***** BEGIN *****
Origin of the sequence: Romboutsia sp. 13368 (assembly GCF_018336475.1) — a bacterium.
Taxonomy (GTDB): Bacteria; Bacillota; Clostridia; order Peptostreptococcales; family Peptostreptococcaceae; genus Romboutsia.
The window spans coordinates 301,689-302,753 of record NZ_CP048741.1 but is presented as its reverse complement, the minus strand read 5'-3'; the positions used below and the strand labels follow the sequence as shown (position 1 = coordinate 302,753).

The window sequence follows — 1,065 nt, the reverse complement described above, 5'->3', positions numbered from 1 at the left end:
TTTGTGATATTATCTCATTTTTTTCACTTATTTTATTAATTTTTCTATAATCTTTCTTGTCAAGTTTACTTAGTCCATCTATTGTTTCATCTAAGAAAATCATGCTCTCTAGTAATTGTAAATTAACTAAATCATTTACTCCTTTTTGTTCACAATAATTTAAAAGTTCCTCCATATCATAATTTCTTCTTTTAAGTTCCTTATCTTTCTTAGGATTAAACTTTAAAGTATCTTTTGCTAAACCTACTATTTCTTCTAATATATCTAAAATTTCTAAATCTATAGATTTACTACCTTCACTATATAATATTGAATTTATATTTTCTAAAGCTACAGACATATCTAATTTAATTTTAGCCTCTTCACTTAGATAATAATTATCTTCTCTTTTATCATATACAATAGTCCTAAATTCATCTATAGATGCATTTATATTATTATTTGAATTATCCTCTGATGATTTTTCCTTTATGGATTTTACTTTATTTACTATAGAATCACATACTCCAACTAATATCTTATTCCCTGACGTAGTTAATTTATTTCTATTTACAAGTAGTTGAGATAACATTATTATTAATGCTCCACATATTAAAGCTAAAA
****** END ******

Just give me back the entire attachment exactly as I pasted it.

Origin of the sequence: Romboutsia sp. 13368 (assembly GCF_018336475.1) — a bacterium.
Taxonomy (GTDB): Bacteria; Bacillota; Clostridia; order Peptostreptococcales; family Peptostreptococcaceae; genus Romboutsia.
The window spans coordinates 301,689-302,753 of record NZ_CP048741.1 but is presented as its reverse complement, the minus strand read 5'-3'; the positions used below and the strand labels follow the sequence as shown (position 1 = coordinate 302,753).

The window sequence follows — 1,065 nt, the reverse complement described above, 5'->3', positions numbered from 1 at the left end:
TTTGTGATATTATCTCATTTTTTTCACTTATTTTATTAATTTTTCTATAATCTTTCTTGTCAAGTTTACTTAGTCCATCTATTGTTTCATCTAAGAAAATCATGCTCTCTAGTAATTGTAAATTAACTAAATCATTTACTCCTTTTTGTTCACAATAATTTAAAAGTTCCTCCATATCATAATTTCTTCTTTTAAGTTCCTTATCTTTCTTAGGATTAAACTTTAAAGTATCTTTTGCTAAACCTACTATTTCTTCTAATATATCTAAAATTTCTAAATCTATAGATTTACTACCTTCACTATATAATATTGAATTTATATTTTCTAAAGCTACAGACATATCTAATTTAATTTTAGCCTCTTCACTTAGATAATAATTATCTTCTCTTTTATCATATACAATAGTCCTAAATTCATCTATAGATGCATTTATATTATTATTTGAATTATCCTCTGATGATTTTTCCTTTATGGATTTTACTTTATTTACTATAGAATCACATACTCCAACTAATATCTTATTCCCTGACGTAGTTAATTTATTTCTATTTACAAGTAGTTGAGATAACATTATTATTAATGCTCCACATATTAAAGCTAAAA